| Last updated
A man who was given a one percent chance of surviving Covid-19 has defied the odds after 50 days on a ventilator.
Steve Banks, a construction site manager from East Tilbury, Essex, was rushed to hospital on 25 March when his breathing deteriorated and within hours he was put into an induced coma.
The 44-year-old dad-of-two - who had no underlying health conditions - soon began to deteriorate further, suffering heart, kidney and respiratory failure, sepsis and pneumonia.
He was given a tracheotomy and put on a life-support machine in a last-ditch attempt to get oxygen into his body at Broomfield Hospital in Chelmsford. All the while, the family were preparing for the worst from afar, writing goodbye letters as they could not visit him.
Fast-forward to 20 May and Steve was miraculously discharged from hospital.
Steve said: "I don't remember much after going into hospital as everything just crashed.
"When I woke up I was in a different hospital, I couldn't speak, and there were lots of nurses around me clapping. It was quite a surreal moment.
"I went into hospital before the lockdown, only 55 people had died. When I came out it was over 31,000 - the country had changed beyond all recognition, it was such a shock."
Like the country as a whole, Steve too had changed beyond all recognition during this period. The body builder said he feels like 'half the man' he was before contracting the disease and is unable to walk unaided.
He said: "I was a very active person, I tried to look after myself. I was an avid gym-goer and I lifted a lot of weights.
"But this absolutely battered me, when I woke up I looked in the mirror and didn't recognise myself. I was around 16st and went down to about 12st 2lbs when I left hospital.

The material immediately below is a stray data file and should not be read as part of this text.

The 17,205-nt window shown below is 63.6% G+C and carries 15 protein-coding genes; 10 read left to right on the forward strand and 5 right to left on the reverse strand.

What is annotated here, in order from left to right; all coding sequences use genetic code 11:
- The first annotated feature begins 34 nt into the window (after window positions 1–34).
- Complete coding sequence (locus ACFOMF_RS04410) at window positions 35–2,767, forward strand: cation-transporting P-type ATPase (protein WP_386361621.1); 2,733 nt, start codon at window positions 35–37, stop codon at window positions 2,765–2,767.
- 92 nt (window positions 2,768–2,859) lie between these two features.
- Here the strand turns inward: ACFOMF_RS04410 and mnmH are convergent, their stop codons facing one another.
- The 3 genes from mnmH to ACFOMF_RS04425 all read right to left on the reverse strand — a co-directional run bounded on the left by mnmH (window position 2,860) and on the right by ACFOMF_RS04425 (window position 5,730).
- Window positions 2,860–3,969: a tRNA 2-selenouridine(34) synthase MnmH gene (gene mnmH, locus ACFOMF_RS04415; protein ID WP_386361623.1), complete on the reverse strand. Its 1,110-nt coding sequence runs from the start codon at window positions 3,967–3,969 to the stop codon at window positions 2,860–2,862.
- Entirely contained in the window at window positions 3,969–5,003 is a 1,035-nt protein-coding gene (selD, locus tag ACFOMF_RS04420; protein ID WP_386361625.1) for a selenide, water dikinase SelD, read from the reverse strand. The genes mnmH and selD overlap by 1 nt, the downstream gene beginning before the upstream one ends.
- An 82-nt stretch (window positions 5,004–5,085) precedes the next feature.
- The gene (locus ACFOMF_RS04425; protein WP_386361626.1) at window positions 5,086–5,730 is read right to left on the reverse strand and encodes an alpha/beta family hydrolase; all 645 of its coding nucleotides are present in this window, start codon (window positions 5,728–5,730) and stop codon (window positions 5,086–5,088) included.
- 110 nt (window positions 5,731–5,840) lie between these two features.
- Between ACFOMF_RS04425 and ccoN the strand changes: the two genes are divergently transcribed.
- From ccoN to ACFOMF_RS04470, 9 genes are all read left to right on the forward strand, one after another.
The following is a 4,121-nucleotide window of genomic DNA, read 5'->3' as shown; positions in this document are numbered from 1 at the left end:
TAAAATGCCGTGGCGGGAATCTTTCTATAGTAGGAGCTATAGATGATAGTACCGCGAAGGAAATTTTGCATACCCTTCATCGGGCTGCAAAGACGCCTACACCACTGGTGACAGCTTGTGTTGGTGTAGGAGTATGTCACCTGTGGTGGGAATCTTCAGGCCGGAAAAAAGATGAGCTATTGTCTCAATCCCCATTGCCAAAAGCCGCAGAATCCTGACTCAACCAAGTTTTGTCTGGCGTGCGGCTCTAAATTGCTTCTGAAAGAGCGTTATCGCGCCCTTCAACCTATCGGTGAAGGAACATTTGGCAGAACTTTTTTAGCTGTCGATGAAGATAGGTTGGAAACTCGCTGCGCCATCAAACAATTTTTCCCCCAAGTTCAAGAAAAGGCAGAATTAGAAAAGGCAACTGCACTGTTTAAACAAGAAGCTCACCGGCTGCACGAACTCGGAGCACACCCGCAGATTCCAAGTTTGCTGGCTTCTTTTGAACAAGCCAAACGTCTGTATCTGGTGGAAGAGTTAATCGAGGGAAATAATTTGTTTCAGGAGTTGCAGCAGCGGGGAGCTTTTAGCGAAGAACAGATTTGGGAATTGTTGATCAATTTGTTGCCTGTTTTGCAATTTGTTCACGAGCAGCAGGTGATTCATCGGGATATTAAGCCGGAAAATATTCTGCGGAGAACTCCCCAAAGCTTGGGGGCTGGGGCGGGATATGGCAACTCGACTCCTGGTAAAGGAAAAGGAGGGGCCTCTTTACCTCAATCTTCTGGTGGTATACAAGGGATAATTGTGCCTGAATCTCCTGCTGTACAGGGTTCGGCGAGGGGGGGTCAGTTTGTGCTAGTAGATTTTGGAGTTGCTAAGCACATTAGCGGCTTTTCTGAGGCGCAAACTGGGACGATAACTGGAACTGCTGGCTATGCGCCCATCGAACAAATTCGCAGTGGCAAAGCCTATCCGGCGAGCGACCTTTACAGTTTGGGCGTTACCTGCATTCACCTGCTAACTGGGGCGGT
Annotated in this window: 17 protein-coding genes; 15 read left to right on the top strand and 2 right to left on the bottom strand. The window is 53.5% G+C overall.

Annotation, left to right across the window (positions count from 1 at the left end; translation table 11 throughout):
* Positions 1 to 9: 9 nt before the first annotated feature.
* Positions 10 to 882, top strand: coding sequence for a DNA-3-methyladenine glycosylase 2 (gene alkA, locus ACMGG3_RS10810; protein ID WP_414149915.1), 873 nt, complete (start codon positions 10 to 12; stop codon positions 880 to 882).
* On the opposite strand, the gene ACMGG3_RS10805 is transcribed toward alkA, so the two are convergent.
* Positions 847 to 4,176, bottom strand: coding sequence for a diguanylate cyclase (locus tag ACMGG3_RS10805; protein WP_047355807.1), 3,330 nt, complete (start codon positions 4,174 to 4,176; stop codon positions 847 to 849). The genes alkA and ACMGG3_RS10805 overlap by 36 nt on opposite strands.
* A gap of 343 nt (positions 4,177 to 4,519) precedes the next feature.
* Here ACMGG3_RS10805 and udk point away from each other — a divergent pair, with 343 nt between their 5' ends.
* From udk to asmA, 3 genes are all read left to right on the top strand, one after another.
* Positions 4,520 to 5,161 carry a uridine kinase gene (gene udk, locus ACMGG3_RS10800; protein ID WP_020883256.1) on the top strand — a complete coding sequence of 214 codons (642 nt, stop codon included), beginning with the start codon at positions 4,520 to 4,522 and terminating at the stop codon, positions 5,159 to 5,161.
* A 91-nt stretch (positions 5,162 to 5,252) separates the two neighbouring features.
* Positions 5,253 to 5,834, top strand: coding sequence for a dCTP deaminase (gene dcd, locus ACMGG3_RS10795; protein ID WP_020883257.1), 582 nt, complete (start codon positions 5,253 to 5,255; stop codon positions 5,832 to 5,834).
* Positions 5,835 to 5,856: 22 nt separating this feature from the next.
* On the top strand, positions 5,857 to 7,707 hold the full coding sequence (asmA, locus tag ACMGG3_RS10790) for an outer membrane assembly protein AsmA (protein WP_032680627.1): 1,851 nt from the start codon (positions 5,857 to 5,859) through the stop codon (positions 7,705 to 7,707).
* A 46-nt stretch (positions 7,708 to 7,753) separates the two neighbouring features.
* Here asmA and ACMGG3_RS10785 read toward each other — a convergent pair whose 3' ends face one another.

"I cannot walk unaided and have lost so much muscle mass and am half the man I was before. I feel battered and can't overexert myself and am now dreading going out because of the after effects of all this."
The ordeal had a devastating impact on the family as a whole as well.
Steve's wife Lisa said: "I was so scared, I felt destroyed, I was numb with the anxiety and the stress of it all, I was just devastated. I had to have a conversation with our children about how their dad might die.
"I was left thinking, 'How are our children ever going to get over this and how are we going to deal with this?'
"When he first came home I couldn't look at him, it just didn't seem real. We were so happy he was over the worst of it."
Steve said he wanted to thank the 'amazing' NHS staff whose care made it possible for him to still be here today.
I think we can all second that.
Chosen for YouChosen for You
Most Read StoriesMost Read